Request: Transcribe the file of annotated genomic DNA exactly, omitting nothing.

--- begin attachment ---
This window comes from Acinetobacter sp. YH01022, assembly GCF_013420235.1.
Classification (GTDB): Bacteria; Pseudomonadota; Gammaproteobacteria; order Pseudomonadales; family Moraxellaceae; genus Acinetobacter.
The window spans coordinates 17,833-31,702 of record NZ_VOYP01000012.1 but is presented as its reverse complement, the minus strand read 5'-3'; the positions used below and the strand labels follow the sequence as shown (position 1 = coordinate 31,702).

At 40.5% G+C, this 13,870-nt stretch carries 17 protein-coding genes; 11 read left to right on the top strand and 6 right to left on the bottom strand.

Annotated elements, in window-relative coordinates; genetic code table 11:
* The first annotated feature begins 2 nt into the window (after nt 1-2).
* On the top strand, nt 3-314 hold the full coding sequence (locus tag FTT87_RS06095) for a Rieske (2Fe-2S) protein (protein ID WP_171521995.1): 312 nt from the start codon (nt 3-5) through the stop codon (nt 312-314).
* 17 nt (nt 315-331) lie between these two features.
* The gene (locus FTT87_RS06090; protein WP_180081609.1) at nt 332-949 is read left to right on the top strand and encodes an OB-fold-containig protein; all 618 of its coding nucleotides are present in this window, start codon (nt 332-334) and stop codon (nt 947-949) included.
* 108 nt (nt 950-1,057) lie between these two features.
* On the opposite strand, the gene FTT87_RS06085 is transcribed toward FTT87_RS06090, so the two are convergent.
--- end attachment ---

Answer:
This window comes from Acinetobacter sp. YH01022, assembly GCF_013420235.1.
Classification (GTDB): Bacteria; Pseudomonadota; Gammaproteobacteria; order Pseudomonadales; family Moraxellaceae; genus Acinetobacter.
The window spans coordinates 17,833-31,702 of record NZ_VOYP01000012.1 but is presented as its reverse complement, the minus strand read 5'-3'; the positions used below and the strand labels follow the sequence as shown (position 1 = coordinate 31,702).

At 40.5% G+C, this 13,870-nt stretch carries 17 protein-coding genes; 11 read left to right on the top strand and 6 right to left on the bottom strand.

Annotated elements, in window-relative coordinates; genetic code table 11:
* The first annotated feature begins 2 nt into the window (after nt 1-2).
* On the top strand, nt 3-314 hold the full coding sequence (locus tag FTT87_RS06095) for a Rieske (2Fe-2S) protein (protein ID WP_171521995.1): 312 nt from the start codon (nt 3-5) through the stop codon (nt 312-314).
* 17 nt (nt 315-331) lie between these two features.
* The gene (locus FTT87_RS06090; protein WP_180081609.1) at nt 332-949 is read left to right on the top strand and encodes an OB-fold-containig protein; all 618 of its coding nucleotides are present in this window, start codon (nt 332-334) and stop codon (nt 947-949) included.
* 108 nt (nt 950-1,057) lie between these two features.
* On the opposite strand, the gene FTT87_RS06085 is transcribed toward FTT87_RS06090, so the two are convergent.